Promiscuously hitchhiking on a pathway

Saturday, 6 February 2016

Promiscuously hitchhiking on a pathway

In the seminal 1976 paper on enzyme evolution Roy Jensen first pointed out that the TCA cycle, the ketoadipate route to lysine, pantothenate, isoleucine, valine and leucine biosynthesis all operated via the same mechanistic steps (condensation with an acyl-CoA, rearrangement, oxidation and elimination of a carbon) and conjectured that they descent from a common primordial pathway.
Promiscuity is generally studied with a single enzyme as a model. A few paper tip-toe around it, but I am not sure that there are any that deal specifically with a pathway where the each enzyme along a pathway shows substrate ambiguity towards the promiscuous product of the previous reaction. I mentioned in another post that the branched chain amino acid pathway can produce norvaline, norleucine and homonorleucine when certain enzymes are overexpressed. Each enzyme in the pathway shows substrate ambiguity, so the whole pathway possess substrate ambiguity.
It is not a feature of the oxaloacetate-to-ketoglutarate–like pathways, but can be found in other pathways.

serCB and hisCB

During my PhD I did a series of experiments that did not go far, but found two consecutive promiscuous enzymes. It was not straightforward and had a biochemical twist. My PhD supervisor, Wayne Patrick, had found that E. coli hisB could rescue the KEIO ΔserB, while I found that untagged E. coli hisC could  rescue ΔserC if supplemented with pyridoxine. The reason for this is that E. coli SerC is bifunctional, acting as SerC (serine) and PdxC (PLP) and HisC can catalyse the serine pathway step and not the PLP pathway step. Unfortunately the reverse could not be tested easily as E. coli HisB is actually a fusion protein of a dehydratase and a phosphatase. So a homologue of a dehydratase would need to be inserted before testing. Furthermore, we were interesting in Pelagibacter ubique, which lacks serC and serB, but none of the native-encoding genes could not be expressed even with pRARE. A further twist was from Thermotoga maritima (another organism of interest) where serC and serA are in the loci TM1400 and TM1401 (old names), while the histidine cluster is from TM1035 to TM1043 and hisC was TM1040, which is rather dyslexically spooky —even if it did have dedicate amino transferases, hisB-N and serB might be encoded by a bifunctional hisB/serB phosphatase (TM0804).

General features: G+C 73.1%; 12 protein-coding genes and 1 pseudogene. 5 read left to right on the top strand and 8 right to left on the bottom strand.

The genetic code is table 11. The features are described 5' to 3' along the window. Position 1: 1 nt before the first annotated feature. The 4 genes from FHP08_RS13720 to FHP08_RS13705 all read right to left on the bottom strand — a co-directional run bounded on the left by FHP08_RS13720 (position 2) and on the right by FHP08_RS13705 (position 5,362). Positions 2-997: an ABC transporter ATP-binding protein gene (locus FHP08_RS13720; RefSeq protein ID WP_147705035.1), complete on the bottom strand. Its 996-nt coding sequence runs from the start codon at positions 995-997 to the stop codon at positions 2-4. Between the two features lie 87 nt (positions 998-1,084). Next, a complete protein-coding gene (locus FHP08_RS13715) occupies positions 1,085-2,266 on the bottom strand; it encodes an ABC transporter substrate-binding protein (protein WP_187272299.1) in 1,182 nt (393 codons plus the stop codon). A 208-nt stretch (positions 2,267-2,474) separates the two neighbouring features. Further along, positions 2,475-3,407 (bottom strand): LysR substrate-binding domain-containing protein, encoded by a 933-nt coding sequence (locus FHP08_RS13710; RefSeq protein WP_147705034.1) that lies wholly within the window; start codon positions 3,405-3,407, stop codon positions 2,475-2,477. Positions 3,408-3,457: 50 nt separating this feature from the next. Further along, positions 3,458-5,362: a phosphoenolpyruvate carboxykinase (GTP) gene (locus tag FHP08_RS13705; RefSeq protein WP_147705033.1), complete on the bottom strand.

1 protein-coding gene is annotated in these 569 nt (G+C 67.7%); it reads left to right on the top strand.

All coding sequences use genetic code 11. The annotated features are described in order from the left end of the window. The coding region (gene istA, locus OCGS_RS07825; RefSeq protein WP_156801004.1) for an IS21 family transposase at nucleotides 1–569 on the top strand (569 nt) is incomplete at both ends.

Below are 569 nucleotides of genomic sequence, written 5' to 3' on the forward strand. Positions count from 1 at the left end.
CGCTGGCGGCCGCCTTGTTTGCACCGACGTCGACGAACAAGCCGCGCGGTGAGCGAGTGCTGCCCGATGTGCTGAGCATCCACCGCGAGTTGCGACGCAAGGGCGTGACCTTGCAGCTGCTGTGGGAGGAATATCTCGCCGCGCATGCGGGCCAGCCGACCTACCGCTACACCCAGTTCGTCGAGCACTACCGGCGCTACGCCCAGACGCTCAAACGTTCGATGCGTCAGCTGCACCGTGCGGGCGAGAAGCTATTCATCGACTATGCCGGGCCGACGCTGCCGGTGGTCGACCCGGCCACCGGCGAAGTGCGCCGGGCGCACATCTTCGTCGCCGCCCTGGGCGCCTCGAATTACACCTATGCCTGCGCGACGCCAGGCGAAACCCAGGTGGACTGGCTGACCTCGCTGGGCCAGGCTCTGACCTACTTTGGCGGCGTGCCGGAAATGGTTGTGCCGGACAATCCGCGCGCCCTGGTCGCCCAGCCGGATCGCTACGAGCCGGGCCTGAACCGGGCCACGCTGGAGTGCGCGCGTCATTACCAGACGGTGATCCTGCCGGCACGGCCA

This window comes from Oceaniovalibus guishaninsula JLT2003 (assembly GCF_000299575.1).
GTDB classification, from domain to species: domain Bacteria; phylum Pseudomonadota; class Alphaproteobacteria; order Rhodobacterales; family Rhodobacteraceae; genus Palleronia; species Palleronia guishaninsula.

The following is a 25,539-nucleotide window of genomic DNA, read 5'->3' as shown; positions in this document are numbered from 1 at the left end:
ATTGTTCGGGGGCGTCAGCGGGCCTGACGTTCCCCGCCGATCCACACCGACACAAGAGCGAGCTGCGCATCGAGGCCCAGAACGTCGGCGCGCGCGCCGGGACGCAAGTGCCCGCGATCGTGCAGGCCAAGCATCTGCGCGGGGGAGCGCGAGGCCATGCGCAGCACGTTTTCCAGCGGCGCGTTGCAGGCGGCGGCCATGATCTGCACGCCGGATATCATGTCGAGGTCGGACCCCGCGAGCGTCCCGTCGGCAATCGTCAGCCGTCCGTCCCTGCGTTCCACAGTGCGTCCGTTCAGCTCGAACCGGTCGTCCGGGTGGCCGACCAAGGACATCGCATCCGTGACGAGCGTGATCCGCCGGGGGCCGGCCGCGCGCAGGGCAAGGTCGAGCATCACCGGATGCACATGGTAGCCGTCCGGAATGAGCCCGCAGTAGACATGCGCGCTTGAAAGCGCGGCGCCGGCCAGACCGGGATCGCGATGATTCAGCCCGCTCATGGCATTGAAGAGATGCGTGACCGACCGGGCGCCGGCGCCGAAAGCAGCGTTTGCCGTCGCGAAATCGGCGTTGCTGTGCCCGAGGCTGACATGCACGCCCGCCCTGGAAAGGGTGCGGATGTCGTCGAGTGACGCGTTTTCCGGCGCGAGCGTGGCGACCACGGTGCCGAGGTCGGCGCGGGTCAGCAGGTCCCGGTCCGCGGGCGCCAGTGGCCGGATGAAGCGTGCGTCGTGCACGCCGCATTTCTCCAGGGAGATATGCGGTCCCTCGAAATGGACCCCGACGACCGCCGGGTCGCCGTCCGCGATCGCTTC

This similarity between serine and histidine was not novel and in fact Roy Jensen had observed it in his paper —without having to test it.
The main point is that if one enzyme is able to promiscuously accept one substrate, it stands to reason it is likely that the chemistry of next enzyme along might be able with similar easy to promiscuous accept the promiscous product of the first unless the mechanism involve a part of the molecule that differs between the physiological substrate and the promiscuous one. As a consequence, a non-physiological substrate would hitchhike along a pathway.

Paralogous metabolism

In a nice fairly recent paper, the concept of shadow metabolism, called there paralogous metabolism, was discussed. Namely, seleno (and telluro) organocompounds are sometimes created, as are glutaramate, succinamate and oxamate, while some modifications, like 3-methyladenine, lack an annotated pathway for their degradation (dead end metabolites). These compounds require a shadow metabolic network to remove them, either via paralogues or via the substrate ambiguity* of the main enzymes themselves.

In summary, the ability of a side metabolite to hitchhike a ride along a pathway is likely to be a common phenomenon and may play a part in shaping shadow metabolism.


*) The semantics becomes problematic as the selective pressure on the shadow metabolic network would be near neutral, but not fully neutral. The reverse is probably more clear cut in many cases. A concept that I find fascinating is the suppression of certain reactions at the cost of the primary one —star activities of restriction endonucleases are the quintessential example of this. There likely are a large amount of reactions that are suppressed to prevent shadow metabolites (acetyl-CoA is more common than the other CoA adducts, yet many enzymes that act on the latter discern away the former). For many case it is simply speculation, for example Ketobutyrate is a curious case: there are no studies on transaminases that convert it to homoalanine nor any studies to detect the latter, yet transaminases have a broad specificity so either homoalanine is formed neutrally or the transaminases  are under negative selection to avoid that reaction while accommodating others.

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